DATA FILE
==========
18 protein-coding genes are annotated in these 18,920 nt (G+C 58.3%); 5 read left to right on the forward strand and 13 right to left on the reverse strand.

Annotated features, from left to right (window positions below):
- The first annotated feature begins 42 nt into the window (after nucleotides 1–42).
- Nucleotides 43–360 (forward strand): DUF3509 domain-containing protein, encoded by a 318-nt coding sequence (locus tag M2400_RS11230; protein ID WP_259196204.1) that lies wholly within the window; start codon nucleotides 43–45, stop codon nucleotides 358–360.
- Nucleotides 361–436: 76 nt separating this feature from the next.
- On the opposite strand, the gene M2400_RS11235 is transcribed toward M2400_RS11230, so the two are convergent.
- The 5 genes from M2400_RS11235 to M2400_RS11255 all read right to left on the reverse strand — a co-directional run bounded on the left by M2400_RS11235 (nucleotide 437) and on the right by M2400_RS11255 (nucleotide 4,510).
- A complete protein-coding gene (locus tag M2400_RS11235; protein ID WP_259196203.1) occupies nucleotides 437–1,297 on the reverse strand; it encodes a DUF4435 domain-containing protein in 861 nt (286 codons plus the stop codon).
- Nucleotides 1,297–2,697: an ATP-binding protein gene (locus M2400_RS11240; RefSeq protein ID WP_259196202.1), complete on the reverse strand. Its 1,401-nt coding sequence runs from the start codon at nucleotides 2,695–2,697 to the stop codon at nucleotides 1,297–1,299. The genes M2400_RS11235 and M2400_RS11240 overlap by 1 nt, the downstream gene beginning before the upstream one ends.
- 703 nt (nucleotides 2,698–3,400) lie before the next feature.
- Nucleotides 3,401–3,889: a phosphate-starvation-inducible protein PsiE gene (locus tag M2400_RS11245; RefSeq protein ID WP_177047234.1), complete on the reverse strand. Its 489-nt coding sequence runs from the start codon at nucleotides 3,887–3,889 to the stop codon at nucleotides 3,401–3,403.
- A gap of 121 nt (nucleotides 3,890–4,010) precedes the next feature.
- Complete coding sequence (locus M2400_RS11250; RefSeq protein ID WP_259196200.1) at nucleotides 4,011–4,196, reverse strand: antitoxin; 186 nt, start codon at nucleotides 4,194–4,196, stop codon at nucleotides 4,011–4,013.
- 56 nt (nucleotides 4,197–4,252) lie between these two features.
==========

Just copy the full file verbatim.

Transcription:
18 protein-coding genes are annotated in these 18,920 nt (G+C 58.3%); 5 read left to right on the forward strand and 13 right to left on the reverse strand.

Annotated features, from left to right (window positions below):
- The first annotated feature begins 42 nt into the window (after nucleotides 1–42).
- Nucleotides 43–360 (forward strand): DUF3509 domain-containing protein, encoded by a 318-nt coding sequence (locus tag M2400_RS11230; protein ID WP_259196204.1) that lies wholly within the window; start codon nucleotides 43–45, stop codon nucleotides 358–360.
- Nucleotides 361–436: 76 nt separating this feature from the next.
- On the opposite strand, the gene M2400_RS11235 is transcribed toward M2400_RS11230, so the two are convergent.
- The 5 genes from M2400_RS11235 to M2400_RS11255 all read right to left on the reverse strand — a co-directional run bounded on the left by M2400_RS11235 (nucleotide 437) and on the right by M2400_RS11255 (nucleotide 4,510).
- A complete protein-coding gene (locus tag M2400_RS11235; protein ID WP_259196203.1) occupies nucleotides 437–1,297 on the reverse strand; it encodes a DUF4435 domain-containing protein in 861 nt (286 codons plus the stop codon).
- Nucleotides 1,297–2,697: an ATP-binding protein gene (locus M2400_RS11240; RefSeq protein ID WP_259196202.1), complete on the reverse strand. Its 1,401-nt coding sequence runs from the start codon at nucleotides 2,695–2,697 to the stop codon at nucleotides 1,297–1,299. The genes M2400_RS11235 and M2400_RS11240 overlap by 1 nt, the downstream gene beginning before the upstream one ends.
- 703 nt (nucleotides 2,698–3,400) lie before the next feature.
- Nucleotides 3,401–3,889: a phosphate-starvation-inducible protein PsiE gene (locus tag M2400_RS11245; RefSeq protein ID WP_177047234.1), complete on the reverse strand. Its 489-nt coding sequence runs from the start codon at nucleotides 3,887–3,889 to the stop codon at nucleotides 3,401–3,403.
- A gap of 121 nt (nucleotides 3,890–4,010) precedes the next feature.
- Complete coding sequence (locus M2400_RS11250; RefSeq protein ID WP_259196200.1) at nucleotides 4,011–4,196, reverse strand: antitoxin; 186 nt, start codon at nucleotides 4,194–4,196, stop codon at nucleotides 4,011–4,013.
- 56 nt (nucleotides 4,197–4,252) lie between these two features.